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Technical Guides are published by the Measurement Standards Laboratory to provide assistance with measurement techniques.

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Electrical and RF

Technical Guide 8 - Calibration of Stop-watches (PDF 180KB)

How to obtain a traceable calibration of a stopwatch using the MSL talking clock. Includes details on the use of the clock and the uncertainty to be expected.

Technical Guide 9 - Uncertainty Calculations for Remote Clocks (PDF 206KB)

This guide describes the uncertainty calibrations made for the measurements reported in the MSL time and frequency bulletins and recommends a method for users of the bulletins to calculate the uncertainty in the frequency of their remote oscillator. This version is a draft for comment.

Technical Guide 27 Impedance (RLC) Standards (PDF 226KB)

The ac measurement of resistors, inductors and capacitors (R, L and C) requires a clear understanding of exactly what is being measured.  This guide aims to help owners of impedance standards make the best use of their equipment.  Part I explains the information provided in a typical calibration certificate for an impedance standard and Part II gives general advice on using the impedance standards.  The guide applies to impedance standards used typically between 20 Hz and 1 MHz, but does not cover RF impedance standards.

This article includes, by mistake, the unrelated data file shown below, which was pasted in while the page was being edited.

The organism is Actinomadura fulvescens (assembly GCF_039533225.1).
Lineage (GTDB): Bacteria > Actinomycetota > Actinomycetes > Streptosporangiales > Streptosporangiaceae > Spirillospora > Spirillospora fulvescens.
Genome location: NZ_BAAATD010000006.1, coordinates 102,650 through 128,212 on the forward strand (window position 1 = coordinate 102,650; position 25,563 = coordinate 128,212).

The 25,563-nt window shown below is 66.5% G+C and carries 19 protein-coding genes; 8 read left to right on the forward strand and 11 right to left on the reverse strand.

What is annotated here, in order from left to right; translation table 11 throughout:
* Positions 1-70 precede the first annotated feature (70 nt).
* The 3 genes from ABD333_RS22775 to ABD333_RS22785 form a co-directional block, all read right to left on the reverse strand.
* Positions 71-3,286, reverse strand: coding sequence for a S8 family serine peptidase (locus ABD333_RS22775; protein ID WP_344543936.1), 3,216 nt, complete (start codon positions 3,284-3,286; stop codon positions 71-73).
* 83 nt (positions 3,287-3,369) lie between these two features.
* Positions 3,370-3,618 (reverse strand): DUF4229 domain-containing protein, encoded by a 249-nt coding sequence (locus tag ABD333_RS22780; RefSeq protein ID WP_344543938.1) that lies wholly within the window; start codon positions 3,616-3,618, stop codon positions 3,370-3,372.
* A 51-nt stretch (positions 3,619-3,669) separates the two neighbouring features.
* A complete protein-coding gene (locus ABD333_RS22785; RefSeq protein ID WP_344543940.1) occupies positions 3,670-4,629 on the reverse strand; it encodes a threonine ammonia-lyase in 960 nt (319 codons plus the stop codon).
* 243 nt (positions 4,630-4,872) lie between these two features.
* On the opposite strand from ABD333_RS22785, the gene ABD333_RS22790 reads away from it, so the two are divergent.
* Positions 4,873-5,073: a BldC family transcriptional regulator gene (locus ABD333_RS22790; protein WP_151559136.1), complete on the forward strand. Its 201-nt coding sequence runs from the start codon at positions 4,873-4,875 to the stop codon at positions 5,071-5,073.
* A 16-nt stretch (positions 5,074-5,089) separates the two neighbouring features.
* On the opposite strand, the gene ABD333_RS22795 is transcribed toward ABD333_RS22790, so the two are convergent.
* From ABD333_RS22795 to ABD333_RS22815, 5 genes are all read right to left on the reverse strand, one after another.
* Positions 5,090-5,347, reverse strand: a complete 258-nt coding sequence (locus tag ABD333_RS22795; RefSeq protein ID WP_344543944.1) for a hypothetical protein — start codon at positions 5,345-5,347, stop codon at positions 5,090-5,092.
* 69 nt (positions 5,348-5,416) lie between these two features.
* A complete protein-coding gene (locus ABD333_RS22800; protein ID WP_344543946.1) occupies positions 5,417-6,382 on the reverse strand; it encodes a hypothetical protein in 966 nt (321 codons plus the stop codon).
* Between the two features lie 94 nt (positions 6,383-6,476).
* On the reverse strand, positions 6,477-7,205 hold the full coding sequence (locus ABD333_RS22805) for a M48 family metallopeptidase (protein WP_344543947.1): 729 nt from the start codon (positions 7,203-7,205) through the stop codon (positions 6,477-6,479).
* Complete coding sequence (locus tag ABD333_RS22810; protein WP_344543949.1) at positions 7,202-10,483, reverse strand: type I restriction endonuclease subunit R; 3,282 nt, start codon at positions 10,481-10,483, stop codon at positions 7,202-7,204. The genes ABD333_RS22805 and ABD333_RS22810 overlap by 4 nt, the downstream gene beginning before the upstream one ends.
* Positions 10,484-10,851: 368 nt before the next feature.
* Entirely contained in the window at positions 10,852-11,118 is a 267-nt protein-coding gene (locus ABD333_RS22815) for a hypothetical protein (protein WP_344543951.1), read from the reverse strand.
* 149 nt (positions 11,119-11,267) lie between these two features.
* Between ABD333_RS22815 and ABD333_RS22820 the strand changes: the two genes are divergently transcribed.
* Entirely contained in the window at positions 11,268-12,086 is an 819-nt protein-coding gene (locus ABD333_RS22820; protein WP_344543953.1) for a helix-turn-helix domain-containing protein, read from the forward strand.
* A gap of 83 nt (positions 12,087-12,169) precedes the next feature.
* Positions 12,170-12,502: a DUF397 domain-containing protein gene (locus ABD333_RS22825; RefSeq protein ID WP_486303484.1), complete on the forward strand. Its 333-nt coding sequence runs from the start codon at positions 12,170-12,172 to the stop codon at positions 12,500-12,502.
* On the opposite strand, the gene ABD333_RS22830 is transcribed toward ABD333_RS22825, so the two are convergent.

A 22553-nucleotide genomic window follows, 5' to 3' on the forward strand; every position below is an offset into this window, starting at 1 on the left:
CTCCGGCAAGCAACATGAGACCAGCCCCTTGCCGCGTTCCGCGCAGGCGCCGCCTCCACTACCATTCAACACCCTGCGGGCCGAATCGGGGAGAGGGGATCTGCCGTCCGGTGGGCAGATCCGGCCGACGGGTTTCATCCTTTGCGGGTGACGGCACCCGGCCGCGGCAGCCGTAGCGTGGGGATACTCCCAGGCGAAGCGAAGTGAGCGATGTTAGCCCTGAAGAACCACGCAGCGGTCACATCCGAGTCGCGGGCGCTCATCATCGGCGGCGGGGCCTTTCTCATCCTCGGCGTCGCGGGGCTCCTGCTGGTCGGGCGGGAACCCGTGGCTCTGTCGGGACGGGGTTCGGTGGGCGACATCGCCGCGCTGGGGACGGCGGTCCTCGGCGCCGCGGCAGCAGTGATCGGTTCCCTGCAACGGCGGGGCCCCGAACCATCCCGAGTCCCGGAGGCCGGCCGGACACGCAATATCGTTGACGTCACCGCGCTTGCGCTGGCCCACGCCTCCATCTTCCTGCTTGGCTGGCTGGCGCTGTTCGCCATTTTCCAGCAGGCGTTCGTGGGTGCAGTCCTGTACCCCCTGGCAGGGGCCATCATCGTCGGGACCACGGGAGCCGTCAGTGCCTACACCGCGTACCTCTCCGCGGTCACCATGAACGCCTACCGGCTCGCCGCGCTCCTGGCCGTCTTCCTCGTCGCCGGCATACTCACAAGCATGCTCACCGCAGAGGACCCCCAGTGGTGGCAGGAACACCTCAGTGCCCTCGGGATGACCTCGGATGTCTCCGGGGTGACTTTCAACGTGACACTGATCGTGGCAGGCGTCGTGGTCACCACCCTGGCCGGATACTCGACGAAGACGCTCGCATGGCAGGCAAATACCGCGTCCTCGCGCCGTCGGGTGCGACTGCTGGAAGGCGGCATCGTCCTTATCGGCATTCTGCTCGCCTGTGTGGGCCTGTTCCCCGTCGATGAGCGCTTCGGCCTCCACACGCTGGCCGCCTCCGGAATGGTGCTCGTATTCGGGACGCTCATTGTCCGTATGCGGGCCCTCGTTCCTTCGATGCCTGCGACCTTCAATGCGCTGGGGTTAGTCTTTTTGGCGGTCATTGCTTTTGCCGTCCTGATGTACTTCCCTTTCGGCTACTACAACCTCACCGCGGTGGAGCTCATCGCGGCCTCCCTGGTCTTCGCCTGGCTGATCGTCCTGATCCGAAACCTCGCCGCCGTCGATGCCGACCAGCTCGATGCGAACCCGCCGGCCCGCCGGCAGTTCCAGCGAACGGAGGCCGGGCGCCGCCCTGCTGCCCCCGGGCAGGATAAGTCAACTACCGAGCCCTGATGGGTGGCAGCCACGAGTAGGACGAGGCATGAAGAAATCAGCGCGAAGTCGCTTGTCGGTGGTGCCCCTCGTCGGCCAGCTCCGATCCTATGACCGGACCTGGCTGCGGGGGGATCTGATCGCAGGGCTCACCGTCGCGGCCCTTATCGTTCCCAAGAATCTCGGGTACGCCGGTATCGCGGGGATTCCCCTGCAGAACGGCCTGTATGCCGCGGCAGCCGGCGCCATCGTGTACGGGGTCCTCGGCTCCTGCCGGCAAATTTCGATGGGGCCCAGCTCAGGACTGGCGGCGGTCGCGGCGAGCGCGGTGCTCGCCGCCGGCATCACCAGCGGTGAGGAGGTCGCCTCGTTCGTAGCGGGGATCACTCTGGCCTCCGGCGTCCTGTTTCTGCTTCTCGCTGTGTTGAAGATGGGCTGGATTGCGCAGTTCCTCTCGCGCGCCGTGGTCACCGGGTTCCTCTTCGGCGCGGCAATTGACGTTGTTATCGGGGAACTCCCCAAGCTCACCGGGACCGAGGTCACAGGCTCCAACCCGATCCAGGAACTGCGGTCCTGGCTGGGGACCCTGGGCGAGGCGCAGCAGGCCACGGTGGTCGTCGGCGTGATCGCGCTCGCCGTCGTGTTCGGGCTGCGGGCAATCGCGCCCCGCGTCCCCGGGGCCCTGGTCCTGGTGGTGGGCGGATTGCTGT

Technical Guide 28 Phase and Sign Conventions for Energy Meters (PDF 171KB)

The relationship between voltage and current in a system being metered can be expressed in several ways, e.g. by a power factor, a phase angle, or by describing the load as inductive or capacitive.  This is straight-forward when the system being metered is a net consumer of power and the phase angle is between +90° and −90°.  It is less clear when the system is generating power and the phase angle exceeds 90°.  Different conventions are in use around the world and this guide describes the international conventions adopted by MSL for four quadrant metering, covering phase angles from −180° to +180°.

Technical Guide 31 - Using calibrated RF power sensors (PDF 175KB)

The measurement of power at radio and microwave frequencies using a calibrated power sensor is explained. Factors that can influence a measurement, such as mismatch, zero setting, noise and drift are discussed and a simple measurement model is developed which can be used to evaluate the measurement uncertainty. Consideration of some engineering units commonly encountered in manufacturer specifications is given and an example uncertainty calculation is provided.

Technical Guide 32 -   An accurate RF reference signal for testing power measuring instruments (PDF 158KB)

A simple method of providing an accurate RF reference signal for calibrating or testing power measuring instruments is described. A resistive power splitter and a pair of power sensors is used to improve the raw performance of a signal generator and to remove the undersirable effects of an arbitrary interconnecting network. For best results, the power splitter and one of the power sensors should be calibrated, but a traceable signal reference can still be obtained if only the power sensor has been calibrated. A simpler implementation of the technique can be used to monitor the performance of a suite of power measuring instruments over time.